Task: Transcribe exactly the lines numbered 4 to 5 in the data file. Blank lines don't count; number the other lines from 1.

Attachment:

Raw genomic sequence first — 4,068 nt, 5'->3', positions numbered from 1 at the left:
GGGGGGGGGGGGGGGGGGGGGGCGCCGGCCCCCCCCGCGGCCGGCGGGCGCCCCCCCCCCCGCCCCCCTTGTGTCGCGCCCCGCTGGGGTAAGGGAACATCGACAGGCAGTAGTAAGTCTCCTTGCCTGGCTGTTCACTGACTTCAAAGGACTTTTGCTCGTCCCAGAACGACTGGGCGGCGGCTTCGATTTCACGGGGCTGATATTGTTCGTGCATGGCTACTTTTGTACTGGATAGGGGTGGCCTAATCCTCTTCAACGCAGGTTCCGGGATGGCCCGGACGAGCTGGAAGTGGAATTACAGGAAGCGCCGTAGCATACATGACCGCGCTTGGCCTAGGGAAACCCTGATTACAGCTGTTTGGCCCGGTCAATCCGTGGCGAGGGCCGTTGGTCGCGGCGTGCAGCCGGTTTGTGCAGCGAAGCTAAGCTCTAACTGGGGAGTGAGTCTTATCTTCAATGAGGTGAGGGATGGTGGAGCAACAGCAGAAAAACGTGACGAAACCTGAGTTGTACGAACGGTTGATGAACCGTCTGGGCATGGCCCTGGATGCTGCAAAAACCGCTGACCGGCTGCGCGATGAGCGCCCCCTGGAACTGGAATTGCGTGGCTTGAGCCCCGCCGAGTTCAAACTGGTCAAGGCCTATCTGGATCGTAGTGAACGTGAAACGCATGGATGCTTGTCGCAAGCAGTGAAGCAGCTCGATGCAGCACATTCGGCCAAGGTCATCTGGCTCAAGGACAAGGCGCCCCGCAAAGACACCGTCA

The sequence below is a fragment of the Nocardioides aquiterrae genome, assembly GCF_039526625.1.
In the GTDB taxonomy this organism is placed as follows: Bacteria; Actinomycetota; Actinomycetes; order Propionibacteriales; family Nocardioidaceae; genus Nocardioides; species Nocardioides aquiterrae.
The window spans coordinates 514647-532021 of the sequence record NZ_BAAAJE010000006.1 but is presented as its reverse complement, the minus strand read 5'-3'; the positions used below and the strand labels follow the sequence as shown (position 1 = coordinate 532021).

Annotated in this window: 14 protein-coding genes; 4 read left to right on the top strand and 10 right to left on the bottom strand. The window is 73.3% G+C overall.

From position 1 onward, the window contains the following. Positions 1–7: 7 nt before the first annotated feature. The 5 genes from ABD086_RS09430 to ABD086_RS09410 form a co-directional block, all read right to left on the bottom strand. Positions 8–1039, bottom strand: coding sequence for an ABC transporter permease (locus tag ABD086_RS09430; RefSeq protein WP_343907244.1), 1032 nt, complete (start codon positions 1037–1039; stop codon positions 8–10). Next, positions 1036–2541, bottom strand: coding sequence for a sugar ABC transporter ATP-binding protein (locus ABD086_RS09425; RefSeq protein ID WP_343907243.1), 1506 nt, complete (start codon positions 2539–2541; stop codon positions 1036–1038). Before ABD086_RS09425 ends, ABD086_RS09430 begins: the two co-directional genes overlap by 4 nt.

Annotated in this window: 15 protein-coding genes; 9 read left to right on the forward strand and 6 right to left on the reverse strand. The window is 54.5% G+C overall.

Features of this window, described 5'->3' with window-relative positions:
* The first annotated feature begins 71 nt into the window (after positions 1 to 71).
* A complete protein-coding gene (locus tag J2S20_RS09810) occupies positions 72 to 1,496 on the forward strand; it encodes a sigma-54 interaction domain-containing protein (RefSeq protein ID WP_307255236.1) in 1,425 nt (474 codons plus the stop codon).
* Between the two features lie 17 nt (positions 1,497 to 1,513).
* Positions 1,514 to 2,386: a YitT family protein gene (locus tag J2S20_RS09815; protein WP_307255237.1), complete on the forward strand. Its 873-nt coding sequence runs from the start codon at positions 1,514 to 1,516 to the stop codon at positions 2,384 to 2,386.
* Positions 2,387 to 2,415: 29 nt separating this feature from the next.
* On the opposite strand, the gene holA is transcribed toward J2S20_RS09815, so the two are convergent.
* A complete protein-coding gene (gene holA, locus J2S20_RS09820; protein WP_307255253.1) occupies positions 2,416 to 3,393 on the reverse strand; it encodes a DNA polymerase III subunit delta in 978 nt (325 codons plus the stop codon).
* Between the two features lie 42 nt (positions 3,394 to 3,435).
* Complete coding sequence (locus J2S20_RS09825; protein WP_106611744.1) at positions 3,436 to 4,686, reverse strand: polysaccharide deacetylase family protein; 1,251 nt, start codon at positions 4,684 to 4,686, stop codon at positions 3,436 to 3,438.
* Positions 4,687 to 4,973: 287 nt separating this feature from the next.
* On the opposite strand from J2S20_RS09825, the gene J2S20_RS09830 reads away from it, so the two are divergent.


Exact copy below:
In the GTDB taxonomy this organism is placed as follows: Bacteria; Actinomycetota; Actinomycetes; order Propionibacteriales; family Nocardioidaceae; genus Nocardioides; species Nocardioides aquiterrae.
The window spans coordinates 514647-532021 of the sequence record NZ_BAAAJE010000006.1 but is presented as its reverse complement, the minus strand read 5'-3'; the positions used below and the strand labels follow the sequence as shown (position 1 = coordinate 532021).